ten – den haag – navigandum per hereditatem

The city

New day, new city. Today we left by train with our bikes from Amsterdam Central Station towards Den Haag. Holland’s third-largest city, Den Haag is a majestic and regal location, filled with sumptuous palaces, home to embassies and luxury residences, as well as boulevards and green parks. The Hague, whose official name is ‘s-Gravenhage (‘Count’s Hedge’), is the seat of the Dutch government and the residence of the royal family. It was also the country’s capital until 1806, when Louis Bonaparte established his government in Amsterdam. Eight years later, with the expulsion of the French, the government was again moved to The Hague, but Amsterdam retained the title of capital.

During the 20th century, the city became the seat of numerous international legal bodies, including the United Nations International Court of Justice, where important trials are regularly held that propel Den Haag into the headlines. The city is also home to all foreign embassies in the Netherlands, and is inhabited by a large community of foreign residents.

Welcome to the Europe House

Indeed, we are here because of institutional commitments. Since Gloria is an Ambassador of the European Climate Pact, we have been hosted at the Europe House, home of the Representation of the European Commission and the European Parliament Liaison in the Netherlands. Here we met the Coordinator of the House of Europe, Amber Scheele, to whom we presented Navigandum per hereditatem project and started discussing presenting our report. It would be the perfect place where to talk about our experience!

In addition to institutional activities, the House of Europe is an information point where you, as a citizen, can just walk in and see, in an interactive way, what the European Union can do for you. This is the place where you can learn about Europe. You can also stop by this meeting place and take away leaflets on all kinds of topics related to the European Union. There are also people ready to answer your questions. If you want to voice your own opinion, you can do that too at the House of Europe. Debates are organized, and the meeting and debate room can accommodate more than 100 visitors. Under certain conditions, civil society organizations can use this space free of charge.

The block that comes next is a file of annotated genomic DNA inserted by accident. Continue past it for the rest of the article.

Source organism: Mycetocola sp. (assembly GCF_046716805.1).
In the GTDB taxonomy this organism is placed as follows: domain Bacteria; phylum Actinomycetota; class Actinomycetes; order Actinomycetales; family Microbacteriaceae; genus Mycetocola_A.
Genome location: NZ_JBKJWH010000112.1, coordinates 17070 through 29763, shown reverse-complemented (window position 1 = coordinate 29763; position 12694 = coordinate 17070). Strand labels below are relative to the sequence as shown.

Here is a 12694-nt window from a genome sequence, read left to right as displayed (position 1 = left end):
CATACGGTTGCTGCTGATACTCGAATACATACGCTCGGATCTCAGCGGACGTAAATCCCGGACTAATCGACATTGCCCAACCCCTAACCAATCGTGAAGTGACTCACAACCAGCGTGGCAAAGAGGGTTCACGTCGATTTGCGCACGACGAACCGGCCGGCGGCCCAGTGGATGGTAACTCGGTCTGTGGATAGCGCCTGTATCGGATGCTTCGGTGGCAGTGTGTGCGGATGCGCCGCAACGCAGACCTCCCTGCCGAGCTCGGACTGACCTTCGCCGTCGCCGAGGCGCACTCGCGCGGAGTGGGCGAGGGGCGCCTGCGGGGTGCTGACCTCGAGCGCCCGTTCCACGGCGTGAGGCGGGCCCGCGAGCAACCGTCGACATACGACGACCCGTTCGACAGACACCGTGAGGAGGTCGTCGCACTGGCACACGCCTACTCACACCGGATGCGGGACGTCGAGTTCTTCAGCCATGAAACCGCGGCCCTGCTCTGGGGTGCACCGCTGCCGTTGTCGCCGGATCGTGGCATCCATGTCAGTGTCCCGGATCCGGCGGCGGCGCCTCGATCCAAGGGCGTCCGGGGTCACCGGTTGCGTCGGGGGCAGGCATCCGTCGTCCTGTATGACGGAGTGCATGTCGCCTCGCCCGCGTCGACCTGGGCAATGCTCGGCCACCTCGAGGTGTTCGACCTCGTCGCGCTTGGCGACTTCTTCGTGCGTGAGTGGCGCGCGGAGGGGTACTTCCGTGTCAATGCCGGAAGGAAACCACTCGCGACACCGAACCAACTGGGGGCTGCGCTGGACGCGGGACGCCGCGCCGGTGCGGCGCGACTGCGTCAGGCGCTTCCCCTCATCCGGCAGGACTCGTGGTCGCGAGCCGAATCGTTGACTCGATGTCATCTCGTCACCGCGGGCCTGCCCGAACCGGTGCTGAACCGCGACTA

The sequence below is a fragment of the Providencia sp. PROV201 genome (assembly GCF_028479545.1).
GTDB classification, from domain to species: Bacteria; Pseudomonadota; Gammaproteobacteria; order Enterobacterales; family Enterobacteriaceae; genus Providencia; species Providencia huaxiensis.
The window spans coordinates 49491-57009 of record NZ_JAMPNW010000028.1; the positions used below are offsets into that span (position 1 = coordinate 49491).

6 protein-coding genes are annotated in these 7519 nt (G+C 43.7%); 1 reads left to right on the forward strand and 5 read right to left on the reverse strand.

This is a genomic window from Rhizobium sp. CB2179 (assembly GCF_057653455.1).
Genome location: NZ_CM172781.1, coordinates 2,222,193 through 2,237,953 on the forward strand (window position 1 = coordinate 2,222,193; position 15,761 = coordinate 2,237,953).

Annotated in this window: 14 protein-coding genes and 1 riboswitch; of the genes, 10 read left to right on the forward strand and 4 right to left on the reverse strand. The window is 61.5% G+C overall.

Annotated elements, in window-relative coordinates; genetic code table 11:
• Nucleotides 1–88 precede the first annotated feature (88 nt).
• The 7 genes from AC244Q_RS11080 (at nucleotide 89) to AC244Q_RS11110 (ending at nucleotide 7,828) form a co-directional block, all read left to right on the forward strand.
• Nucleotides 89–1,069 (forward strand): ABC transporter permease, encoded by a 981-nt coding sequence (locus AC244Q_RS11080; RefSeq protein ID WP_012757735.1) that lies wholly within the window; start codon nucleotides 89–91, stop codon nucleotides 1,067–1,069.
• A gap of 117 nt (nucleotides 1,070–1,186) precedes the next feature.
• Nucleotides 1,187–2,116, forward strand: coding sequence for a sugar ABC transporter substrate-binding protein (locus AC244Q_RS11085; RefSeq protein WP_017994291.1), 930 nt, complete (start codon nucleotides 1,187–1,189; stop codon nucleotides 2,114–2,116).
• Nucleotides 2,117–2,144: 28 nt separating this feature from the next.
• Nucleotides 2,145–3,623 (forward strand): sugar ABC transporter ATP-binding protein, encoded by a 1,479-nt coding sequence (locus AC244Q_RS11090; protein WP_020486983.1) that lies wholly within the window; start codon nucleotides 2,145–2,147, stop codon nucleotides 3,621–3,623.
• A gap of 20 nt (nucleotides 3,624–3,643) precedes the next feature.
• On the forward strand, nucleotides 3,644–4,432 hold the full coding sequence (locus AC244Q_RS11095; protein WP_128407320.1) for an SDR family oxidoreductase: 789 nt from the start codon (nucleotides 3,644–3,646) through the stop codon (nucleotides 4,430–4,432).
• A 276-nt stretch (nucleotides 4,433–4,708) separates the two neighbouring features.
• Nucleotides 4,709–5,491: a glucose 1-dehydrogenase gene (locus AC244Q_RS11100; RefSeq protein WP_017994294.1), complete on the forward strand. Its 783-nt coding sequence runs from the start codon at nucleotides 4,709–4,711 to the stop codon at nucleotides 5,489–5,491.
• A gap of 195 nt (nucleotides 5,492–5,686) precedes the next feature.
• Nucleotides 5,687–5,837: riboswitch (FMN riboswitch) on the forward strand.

After chatting with Amber and visiting the beautiful building, we had lunch in front of the ancient Parliament, the Binnenhof. The Binnenhof is a group of buildings located near to the Hofvijver lake in the heart of the city. Along with the Ministry of General Affairs and the office of the Dutch Prime Minister, it serves as a meeting venue for both chambers of the Netherlands’ States General. The Gothic fortress, which was mostly constructed in the 13th century, served as the counts of Holland’s primary residence before it was transformed into the political hub of the Dutch Republic in 1584. The top 100 Dutch heritage sites include it. The Binnenhof is one of the oldest still-in-use Parliament buildings in the world.


A full immersion into Dutch Art 

But it started raining little later, so we decided to enjoy the city visiting the famous Mauritshuis Museum, which is particularly known for its collection of paintings, which includes masterpieces by artists of the Dutch Golden Age-including Joannes Vermeer, Rembrandt van Rijn, Carel Fabritius, Jan Steen, and Paulus Potter-as well as other Dutch and European painters such as Hans Holbein the Younger, Jan Brueghel the Elder, Peter Paul Rubens, and Anthony van Dick. The museum houses also the most well-known of Vermeer’s works, Girl with a Pearl Earring. It is a “tronie,” a painting of an imagined figure, rather than a portrait. Tronies often feature a specific kind or character, in this example a female dressed exotically with an oriental turban and a surrealistically big pearl dangling from her ear. Light was Johannes Vermeer’s specialty. The girl’s gentle features and the glimmers of light on her moist lips in this photograph demonstrate this. Of course there is also the brilliant pearl.


Visiting Mauritshuis, we also had a chance to look at Rembrandt’s amazing works. The Dutch Golden Age painter changed his style and techniques throughout his life. Among his first masterpieces, there is for sure The Anatomy Lesson of Dr Nicolaes Tulp (1632). When Rembrandt was commissioned to create the portraits of the Amsterdam surgeons, he was only 25 years old. The doctors are shown in action by Rembrandt, and each of them is focused on a different object. The stark contrasts between light and dark give the scene more dynamism. The teenage artist showcased his renowned technique and his exceptional aptitude for painting lifelike portraits in this group portrait. 

Instead, if we look at the end of his life, we find a new expressive freedom. For instance, in Self Portrait (1669) it’s amazing how he painted the face with such forceful brushstrokes. Rembrandt suggests a real-life guy with his thick, almost model-like layers of paint. This is truly a work of art.

This collection of Dutch art permitted us to discover much more about the Holland style and cultural background. So, we concluded our day in Den Haag artistically fulfilled.